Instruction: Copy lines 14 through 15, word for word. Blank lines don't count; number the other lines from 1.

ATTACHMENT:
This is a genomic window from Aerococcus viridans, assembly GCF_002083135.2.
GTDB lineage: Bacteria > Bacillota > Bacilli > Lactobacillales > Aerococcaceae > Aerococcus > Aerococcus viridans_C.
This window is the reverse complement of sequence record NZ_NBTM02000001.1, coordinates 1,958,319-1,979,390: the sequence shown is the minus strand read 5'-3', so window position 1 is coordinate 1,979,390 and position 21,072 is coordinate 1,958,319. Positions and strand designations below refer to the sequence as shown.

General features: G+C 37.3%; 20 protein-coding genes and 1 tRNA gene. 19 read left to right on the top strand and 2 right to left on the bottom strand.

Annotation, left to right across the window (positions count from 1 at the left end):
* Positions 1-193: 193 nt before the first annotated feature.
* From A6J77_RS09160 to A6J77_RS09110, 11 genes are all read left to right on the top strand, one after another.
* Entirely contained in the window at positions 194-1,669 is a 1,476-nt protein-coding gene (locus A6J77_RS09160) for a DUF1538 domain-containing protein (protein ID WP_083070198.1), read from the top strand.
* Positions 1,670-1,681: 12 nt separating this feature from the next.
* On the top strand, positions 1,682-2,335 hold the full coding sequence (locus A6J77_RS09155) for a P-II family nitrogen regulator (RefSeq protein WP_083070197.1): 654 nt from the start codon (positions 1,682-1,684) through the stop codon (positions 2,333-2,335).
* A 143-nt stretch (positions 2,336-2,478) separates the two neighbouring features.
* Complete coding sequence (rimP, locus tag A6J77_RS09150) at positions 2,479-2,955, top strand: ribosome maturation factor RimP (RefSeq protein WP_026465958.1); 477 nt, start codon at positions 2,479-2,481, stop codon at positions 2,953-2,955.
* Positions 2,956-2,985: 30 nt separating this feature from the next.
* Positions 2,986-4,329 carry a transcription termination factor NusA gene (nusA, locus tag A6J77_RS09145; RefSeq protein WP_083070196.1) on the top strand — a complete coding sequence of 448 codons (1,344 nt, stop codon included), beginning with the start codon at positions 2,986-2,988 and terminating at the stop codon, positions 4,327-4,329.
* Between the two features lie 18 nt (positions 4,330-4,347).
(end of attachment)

* Positions 2,986-4,329 carry a transcription termination factor NusA gene (nusA, locus tag A6J77_RS09145; RefSeq protein WP_083070196.1) on the top strand — a complete coding sequence of 448 codons (1,344 nt, stop codon included), beginning with the start codon at positions 2,986-2,988 and terminating at the stop codon, positions 4,327-4,329.
* Between the two features lie 18 nt (positions 4,330-4,347).